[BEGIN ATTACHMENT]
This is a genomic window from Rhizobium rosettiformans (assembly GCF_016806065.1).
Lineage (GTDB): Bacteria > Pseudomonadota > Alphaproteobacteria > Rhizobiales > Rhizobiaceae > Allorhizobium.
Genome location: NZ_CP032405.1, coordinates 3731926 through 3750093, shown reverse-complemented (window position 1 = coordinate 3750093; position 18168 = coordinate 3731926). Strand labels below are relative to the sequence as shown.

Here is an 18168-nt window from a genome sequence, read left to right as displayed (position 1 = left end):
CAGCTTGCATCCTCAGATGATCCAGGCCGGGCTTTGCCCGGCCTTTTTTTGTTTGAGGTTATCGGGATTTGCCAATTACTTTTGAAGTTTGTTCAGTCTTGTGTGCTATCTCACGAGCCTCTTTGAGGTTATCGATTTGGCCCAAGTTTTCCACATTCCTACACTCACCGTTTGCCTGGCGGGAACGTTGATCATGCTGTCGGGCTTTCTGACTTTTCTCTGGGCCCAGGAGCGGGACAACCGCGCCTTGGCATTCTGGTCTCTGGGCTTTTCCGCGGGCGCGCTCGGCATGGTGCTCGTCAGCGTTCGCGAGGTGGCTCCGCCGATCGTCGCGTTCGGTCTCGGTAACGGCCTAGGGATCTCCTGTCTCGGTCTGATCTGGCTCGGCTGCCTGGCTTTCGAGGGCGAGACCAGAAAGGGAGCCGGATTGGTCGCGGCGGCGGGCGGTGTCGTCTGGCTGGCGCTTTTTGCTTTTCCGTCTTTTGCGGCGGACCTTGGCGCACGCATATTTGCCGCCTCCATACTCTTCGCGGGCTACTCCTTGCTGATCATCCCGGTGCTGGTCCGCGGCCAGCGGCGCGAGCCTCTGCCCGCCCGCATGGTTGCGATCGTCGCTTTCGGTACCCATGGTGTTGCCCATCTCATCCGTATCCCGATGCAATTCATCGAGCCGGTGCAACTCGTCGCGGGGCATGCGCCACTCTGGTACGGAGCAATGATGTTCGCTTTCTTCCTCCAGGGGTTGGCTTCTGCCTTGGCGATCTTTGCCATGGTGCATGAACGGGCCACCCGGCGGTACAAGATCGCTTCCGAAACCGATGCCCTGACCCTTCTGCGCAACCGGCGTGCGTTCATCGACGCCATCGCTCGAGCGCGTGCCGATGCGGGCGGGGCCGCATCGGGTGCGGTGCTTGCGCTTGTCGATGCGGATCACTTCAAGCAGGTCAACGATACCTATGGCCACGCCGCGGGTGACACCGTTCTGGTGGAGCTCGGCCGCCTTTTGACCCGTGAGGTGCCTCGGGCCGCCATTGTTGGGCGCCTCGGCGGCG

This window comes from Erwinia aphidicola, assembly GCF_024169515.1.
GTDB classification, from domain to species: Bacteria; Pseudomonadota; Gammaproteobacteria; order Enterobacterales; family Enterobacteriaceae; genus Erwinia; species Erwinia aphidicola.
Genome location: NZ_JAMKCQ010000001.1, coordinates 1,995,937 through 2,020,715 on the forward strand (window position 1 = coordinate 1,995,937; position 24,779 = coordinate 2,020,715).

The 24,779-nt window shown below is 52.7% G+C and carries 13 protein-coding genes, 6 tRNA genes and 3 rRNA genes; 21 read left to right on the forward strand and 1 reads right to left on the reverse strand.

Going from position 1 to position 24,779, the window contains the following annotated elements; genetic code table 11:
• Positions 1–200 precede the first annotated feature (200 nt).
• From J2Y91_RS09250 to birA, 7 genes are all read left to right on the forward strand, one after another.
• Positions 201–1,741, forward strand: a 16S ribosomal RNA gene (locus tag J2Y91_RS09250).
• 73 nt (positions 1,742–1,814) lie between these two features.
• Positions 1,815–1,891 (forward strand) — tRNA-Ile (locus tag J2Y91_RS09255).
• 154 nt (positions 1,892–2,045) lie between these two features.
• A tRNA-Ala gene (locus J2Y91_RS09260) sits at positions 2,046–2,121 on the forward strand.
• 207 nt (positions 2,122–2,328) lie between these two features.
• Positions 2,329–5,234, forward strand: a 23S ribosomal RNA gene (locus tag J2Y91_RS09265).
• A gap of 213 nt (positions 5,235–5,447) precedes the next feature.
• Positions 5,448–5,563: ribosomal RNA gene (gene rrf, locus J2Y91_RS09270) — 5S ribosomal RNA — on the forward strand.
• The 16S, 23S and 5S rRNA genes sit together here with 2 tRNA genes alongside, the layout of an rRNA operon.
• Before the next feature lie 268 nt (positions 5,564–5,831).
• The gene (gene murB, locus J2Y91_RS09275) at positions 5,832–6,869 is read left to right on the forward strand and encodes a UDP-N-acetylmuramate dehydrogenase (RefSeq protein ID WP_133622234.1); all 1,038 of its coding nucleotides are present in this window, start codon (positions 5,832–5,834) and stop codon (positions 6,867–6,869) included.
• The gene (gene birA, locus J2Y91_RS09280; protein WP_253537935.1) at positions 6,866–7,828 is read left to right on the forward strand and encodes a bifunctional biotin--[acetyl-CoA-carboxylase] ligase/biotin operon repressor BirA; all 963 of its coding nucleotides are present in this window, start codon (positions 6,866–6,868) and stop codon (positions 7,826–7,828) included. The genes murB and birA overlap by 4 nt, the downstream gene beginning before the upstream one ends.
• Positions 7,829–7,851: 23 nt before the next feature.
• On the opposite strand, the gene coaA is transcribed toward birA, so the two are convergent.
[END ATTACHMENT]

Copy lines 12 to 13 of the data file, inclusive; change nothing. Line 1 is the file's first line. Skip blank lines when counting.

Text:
• From J2Y91_RS09250 to birA, 7 genes are all read left to right on the forward strand, one after another.
• Positions 201–1,741, forward strand: a 16S ribosomal RNA gene (locus tag J2Y91_RS09250).